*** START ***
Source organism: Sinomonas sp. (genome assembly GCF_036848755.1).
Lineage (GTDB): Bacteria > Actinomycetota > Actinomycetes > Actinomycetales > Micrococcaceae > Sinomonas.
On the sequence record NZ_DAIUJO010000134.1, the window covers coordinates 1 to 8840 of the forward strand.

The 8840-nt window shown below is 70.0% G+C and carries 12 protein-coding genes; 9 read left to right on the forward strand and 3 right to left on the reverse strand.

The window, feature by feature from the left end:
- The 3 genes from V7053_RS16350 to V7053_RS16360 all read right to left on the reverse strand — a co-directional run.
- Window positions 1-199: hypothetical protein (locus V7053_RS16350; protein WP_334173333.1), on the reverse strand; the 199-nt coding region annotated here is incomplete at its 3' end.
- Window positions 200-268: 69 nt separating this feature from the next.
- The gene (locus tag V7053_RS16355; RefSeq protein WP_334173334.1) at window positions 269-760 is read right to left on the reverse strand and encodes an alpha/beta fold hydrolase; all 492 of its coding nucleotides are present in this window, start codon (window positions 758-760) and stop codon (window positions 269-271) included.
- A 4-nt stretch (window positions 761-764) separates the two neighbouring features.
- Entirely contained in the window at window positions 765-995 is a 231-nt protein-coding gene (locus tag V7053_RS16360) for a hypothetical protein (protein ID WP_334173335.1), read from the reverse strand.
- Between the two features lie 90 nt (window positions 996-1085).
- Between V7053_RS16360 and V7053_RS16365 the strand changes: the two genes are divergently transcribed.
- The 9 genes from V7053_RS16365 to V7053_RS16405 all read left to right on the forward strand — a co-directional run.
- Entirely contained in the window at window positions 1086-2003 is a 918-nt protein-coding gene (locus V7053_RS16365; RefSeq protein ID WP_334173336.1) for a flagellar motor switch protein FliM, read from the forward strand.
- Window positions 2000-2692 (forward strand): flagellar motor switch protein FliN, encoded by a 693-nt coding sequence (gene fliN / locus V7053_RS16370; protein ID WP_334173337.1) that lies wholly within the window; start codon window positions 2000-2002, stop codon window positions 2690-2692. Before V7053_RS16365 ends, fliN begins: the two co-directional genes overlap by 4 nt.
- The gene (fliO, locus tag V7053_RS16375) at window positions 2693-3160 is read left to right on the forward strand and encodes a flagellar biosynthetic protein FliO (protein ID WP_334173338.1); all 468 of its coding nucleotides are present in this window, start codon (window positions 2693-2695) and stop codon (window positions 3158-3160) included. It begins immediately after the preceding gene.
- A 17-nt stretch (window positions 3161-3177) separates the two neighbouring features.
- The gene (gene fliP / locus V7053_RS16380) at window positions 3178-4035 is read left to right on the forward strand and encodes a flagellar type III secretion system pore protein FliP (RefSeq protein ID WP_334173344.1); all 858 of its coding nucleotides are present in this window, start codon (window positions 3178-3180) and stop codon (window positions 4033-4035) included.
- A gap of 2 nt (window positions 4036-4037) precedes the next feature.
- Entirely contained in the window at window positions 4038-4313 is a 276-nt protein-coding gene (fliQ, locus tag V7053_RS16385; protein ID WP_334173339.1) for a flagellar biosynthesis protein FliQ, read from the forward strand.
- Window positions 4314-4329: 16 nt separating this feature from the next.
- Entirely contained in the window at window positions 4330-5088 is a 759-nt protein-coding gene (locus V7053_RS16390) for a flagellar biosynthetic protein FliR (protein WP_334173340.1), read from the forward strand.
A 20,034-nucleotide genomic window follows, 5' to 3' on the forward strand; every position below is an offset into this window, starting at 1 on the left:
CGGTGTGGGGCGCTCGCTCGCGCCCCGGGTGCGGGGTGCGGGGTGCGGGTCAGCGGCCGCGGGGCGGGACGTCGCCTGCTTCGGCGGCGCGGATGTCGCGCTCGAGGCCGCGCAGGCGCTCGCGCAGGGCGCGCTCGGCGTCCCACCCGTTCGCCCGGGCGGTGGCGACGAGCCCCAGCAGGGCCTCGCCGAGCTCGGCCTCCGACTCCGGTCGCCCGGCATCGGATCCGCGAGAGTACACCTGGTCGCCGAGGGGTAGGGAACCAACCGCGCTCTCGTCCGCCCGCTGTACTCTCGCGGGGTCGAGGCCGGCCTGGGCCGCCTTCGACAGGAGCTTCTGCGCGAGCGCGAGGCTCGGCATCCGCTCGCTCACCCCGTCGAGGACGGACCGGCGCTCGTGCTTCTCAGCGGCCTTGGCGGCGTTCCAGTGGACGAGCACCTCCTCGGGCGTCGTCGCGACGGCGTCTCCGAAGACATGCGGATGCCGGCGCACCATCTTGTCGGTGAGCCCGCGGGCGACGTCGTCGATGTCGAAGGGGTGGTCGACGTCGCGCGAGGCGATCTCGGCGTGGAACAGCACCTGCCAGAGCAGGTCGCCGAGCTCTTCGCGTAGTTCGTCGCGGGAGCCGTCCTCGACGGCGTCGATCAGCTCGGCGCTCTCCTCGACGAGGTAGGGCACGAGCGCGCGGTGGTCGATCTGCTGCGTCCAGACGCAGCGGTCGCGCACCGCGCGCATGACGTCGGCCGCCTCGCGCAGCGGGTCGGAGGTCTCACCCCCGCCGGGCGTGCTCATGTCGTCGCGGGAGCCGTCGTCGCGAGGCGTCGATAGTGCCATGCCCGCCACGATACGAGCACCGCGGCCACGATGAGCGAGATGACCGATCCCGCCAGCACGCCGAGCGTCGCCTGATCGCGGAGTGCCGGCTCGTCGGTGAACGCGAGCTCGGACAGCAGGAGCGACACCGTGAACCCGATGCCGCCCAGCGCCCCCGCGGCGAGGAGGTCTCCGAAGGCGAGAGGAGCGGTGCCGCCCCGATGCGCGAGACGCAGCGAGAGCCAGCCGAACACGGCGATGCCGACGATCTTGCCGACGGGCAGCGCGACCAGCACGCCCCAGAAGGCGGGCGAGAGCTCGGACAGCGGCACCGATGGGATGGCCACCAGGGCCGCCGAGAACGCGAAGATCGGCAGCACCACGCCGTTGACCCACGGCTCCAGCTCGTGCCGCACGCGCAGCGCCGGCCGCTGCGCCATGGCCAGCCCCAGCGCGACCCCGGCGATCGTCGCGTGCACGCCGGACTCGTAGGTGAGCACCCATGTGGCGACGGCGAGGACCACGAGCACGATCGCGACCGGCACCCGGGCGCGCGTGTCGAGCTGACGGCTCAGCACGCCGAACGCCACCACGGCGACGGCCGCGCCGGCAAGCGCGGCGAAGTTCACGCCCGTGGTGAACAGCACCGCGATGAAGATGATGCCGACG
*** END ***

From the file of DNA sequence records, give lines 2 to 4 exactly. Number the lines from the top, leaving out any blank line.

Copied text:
Lineage (GTDB): Bacteria > Actinomycetota > Actinomycetes > Actinomycetales > Micrococcaceae > Sinomonas.
On the sequence record NZ_DAIUJO010000134.1, the window covers coordinates 1 to 8840 of the forward strand.

The 8840-nt window shown below is 70.0% G+C and carries 12 protein-coding genes; 9 read left to right on the forward strand and 3 right to left on the reverse strand.